The next step was to pound in the 9 ft metal stakes along which the wires run.  There were 15 stakes per row; times 20 rows = 300 stakes.  Big operations use an engine to pound the stakes in.  We didn’t.  We used a time-tested tool consisting of two long

The stake pounder tool

The stake pounder tool

metal handles attached to a heavy metal tube that fits over the top of the pole.  You slam the tube down over the top of the stake driving it into the ground.  You do that repeatedly until the stake is about 3 feet into the ground. By ‘you’ of course I mean Jed.  This tool weighs about 70 pounds, so though I could lift it, I couldn’t heft it high enough to really slam it down over the stake with any meaningful force.  So all 300 stakes were left to Jed.

After pounding 15 stakes on the first row, he silently made his way to the hot tub where he stayed, moaning for a good chunk of the evening.  With 285 still to go I suggested that it was a good time to take the ‘before’ pix of his biceps, but he dismissed the idea suggesting that my time would be put to better use by bringing him another beer.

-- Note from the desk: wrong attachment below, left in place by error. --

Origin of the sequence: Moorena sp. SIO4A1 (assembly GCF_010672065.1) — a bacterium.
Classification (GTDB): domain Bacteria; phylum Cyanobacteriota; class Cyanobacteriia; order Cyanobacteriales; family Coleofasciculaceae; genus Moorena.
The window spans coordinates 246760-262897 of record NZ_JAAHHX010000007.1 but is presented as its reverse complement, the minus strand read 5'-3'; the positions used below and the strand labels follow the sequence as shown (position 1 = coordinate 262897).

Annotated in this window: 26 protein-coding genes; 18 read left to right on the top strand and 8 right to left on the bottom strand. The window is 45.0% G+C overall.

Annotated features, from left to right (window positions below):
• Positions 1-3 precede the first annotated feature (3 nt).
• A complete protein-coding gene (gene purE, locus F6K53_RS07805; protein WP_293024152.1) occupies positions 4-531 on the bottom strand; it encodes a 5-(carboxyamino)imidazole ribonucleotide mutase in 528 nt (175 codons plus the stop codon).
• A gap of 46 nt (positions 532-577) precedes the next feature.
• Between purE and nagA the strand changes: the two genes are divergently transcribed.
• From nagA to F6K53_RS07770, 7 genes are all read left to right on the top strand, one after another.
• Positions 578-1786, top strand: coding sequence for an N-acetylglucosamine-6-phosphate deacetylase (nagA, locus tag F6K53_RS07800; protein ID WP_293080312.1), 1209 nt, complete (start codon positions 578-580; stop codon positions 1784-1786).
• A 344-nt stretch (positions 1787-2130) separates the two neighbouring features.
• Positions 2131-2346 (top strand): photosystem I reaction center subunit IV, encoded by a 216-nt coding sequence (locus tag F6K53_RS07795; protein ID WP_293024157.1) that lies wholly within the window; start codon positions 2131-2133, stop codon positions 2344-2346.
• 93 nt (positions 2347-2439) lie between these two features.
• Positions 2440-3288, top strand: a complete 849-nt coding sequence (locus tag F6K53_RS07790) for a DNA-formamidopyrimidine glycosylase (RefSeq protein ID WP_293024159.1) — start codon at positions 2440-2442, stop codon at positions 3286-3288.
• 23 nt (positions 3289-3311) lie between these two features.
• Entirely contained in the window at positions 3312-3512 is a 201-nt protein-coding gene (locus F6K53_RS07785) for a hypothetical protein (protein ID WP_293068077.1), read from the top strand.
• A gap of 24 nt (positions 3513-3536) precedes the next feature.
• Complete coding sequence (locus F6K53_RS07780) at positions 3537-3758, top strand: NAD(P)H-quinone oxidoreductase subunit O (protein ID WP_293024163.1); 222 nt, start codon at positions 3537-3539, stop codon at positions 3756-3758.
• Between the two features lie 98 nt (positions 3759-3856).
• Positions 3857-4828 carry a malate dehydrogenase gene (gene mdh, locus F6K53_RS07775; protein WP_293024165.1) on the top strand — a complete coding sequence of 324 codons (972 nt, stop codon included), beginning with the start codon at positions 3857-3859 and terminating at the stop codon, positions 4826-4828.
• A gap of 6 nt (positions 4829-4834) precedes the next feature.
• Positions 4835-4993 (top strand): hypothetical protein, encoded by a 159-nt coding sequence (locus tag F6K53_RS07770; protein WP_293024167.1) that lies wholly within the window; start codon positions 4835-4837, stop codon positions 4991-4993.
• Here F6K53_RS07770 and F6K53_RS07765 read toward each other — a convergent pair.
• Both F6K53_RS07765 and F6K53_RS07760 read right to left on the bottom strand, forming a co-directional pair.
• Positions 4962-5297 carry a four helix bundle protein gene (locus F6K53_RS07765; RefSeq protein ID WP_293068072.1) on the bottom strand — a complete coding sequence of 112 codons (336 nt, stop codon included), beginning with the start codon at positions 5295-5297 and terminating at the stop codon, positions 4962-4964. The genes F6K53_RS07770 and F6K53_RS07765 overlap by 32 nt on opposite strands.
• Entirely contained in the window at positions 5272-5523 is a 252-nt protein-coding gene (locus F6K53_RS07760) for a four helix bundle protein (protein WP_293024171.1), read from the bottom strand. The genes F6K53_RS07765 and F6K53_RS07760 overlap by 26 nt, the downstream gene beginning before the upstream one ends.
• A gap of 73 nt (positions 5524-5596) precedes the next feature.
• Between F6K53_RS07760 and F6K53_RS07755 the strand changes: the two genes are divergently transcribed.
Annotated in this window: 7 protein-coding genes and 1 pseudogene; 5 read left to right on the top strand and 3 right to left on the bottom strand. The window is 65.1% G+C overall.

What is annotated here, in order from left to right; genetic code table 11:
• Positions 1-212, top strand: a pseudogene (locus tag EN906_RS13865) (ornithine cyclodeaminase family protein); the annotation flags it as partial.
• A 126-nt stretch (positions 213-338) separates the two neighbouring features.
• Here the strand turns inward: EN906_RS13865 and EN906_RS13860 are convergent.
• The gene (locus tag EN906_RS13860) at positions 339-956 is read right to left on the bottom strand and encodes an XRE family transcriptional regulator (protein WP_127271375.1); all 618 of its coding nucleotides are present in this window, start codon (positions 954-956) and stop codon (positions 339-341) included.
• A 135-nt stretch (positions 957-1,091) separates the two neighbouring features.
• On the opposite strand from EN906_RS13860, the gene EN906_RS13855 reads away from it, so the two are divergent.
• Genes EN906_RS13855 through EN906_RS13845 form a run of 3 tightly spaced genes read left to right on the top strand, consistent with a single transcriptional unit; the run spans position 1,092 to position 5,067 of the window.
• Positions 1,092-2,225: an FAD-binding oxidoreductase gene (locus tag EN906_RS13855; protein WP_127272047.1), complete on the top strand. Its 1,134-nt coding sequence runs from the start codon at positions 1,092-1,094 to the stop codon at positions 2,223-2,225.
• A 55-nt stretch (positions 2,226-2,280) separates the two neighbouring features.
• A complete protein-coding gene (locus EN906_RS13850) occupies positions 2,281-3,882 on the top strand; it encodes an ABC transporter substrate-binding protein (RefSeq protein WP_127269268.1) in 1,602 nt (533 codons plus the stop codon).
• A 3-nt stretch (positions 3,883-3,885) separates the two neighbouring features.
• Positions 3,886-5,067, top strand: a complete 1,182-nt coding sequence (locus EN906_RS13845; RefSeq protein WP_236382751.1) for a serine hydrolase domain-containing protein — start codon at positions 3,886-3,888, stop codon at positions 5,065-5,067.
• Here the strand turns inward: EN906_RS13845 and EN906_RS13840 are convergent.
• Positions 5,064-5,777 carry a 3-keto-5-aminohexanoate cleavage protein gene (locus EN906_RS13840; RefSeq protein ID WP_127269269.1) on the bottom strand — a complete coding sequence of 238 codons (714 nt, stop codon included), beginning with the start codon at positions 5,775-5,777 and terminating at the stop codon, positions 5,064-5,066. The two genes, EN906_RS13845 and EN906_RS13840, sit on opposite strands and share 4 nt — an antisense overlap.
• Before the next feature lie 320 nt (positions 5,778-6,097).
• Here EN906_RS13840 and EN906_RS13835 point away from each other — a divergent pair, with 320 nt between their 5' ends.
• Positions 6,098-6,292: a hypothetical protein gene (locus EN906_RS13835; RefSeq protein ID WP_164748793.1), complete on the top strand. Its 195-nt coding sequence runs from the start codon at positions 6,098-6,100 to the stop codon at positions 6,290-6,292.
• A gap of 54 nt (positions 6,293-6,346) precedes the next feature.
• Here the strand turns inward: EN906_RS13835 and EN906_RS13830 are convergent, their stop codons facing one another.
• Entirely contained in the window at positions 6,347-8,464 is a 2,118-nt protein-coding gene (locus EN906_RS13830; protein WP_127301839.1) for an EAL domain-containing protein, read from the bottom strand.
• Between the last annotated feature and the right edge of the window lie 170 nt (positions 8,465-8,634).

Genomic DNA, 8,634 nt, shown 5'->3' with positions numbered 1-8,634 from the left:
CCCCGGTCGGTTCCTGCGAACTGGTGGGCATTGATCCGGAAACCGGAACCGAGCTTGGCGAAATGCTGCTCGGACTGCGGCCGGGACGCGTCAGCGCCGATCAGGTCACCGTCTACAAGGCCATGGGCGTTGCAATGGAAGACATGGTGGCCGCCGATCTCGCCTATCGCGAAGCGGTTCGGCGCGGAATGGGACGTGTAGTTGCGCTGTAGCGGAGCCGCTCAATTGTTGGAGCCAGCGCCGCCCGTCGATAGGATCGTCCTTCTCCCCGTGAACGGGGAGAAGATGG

The next weekend two neighbor boys, Mike and TJ, stopped by to see if we needed any mowing or other work done.  Jed told them that if they could lift the pounding tool over their heads they could help with pounding stakes.  TJ is almost as tall as Jed and was able to do it so he helped for that afternoon.  His brother Mike later confirmed that TJ’s muscles were really sore the whole week.

Jed takes a break

Jed takes a break

Thus, Jed did most of the 300 stake pounding by himself.  He would tackle one row per day, a couple of days a week.  By the end of the project he could do two rows in a day.  The night he finished, we celebrated with beer and a soak in the tub.  He noted that it took an average of 19 lifts to pound each post in.  So, with 20 rows times 15 stakes per row x 19 lifts per stake x 70 pounds per lift he calculated that he had lifted the equivalent of 50 tons over the course of past month.

He still wouldn’t let me take pictures of his biceps.  So I brought him another beer.

Categories: The Vineyard Today | Tags: , , | 4 Comments